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DaimlerChrysler recalls Durango, Dakota

After first saying a problem with the wheels falling off its most popular vehicles was not big enough to warrant a recall, DaimlerChrysler reversed itself on Friday. NBC's Tom Costello reports.

After earlier saying a problem with wheels falling off some of its most popular vehicles was not significant enough to warrant a recall, DaimlerChrysler on Friday reversed itself — and said it is in fact recalling some of its most popular vehicles, the Durango SUV and the Dakota pickup.

The recall order affects 600,000 vehicles. DaimlerChrysler tells NBC News it agreed to the government's recall request after reviewing dozens of cases where a front wheel fell off.

"We don't like our customers in any type of a panic mode," says Jason Vines of DaimlerChrysler. "And from what we were hearing at the dealer level, customers were upset."

But on Thursday, the company said the issue "doesn't rise to the level of a safety defect."

The problem has been under investigation for a year. The upper ball joint can come apart, causing the vehicle's suspension to collapse and the wheel to fall off.

It happened to Tina Czech of Massachusetts. With two small children in her 2000 Durango, she was trying to turn into a parking lot, just before getting onto an expressway.

"It wasn't making any unusual noises," says Czech. "I was driving along, and the wheel fell off."

Consumer advocates had been demanding a recall.

"There's an instance where a woman almost lost her baby and had her neck broken when this happened. I mean, this is not a small problem," says Joan Claybrook, spokesperson for Public Citizen.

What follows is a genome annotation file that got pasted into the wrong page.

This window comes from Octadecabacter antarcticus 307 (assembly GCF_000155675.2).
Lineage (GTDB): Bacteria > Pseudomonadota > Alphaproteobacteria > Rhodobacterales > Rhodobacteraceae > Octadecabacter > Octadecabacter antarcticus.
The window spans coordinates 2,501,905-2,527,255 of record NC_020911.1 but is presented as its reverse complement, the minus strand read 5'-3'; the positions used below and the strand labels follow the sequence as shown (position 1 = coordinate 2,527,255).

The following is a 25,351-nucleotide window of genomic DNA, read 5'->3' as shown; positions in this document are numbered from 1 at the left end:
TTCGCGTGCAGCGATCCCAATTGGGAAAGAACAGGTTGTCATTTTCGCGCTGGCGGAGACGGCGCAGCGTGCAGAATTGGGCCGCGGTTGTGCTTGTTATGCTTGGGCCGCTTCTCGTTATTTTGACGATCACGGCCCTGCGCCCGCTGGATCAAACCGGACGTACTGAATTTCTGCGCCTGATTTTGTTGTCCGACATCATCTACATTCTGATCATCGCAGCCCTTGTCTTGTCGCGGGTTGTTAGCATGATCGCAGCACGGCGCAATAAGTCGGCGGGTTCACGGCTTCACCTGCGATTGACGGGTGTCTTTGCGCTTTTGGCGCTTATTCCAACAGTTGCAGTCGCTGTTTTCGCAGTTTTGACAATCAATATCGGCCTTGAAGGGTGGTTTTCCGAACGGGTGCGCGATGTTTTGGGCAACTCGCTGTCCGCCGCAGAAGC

Both the Dakota and the Durango are assembled at a plant in Kokomo, Ind. The parts are made in another plant.

The company says it will now recall all the models made in 2000, 2001, 2002, and 2003, extend the warranties on 2004 models ball joints, and reimburse customers who've had to pay for repairs.

As recalls go, 600,000 is not particularly large. Past recalls have included up to 8 million vehicles. But for DaimlerChrysler, which has so far enjoyed a good year, the recall will be expensive.

"Even if you calculated at $100 per truck a recall, you're still looking at something like $60 million to fix all these trucks and get them back out in the hands of consumers," says Angus Mackenzie, the editor-in-chief of Motor Trend magazine.

There were other recalls Friday as well. Honda recalled its CRV after a series of fires linked to its oil filter seals. And Ford is recalling 474,000 Escape SUVs because of an accelerator problem.

While Daimler Chrysler insists it was not backtracking or caving in to public outrage, Tina Czech says the company has already waited too long.

"Them sweeping this under the rug could have cost one of my children an injury or worse," she says.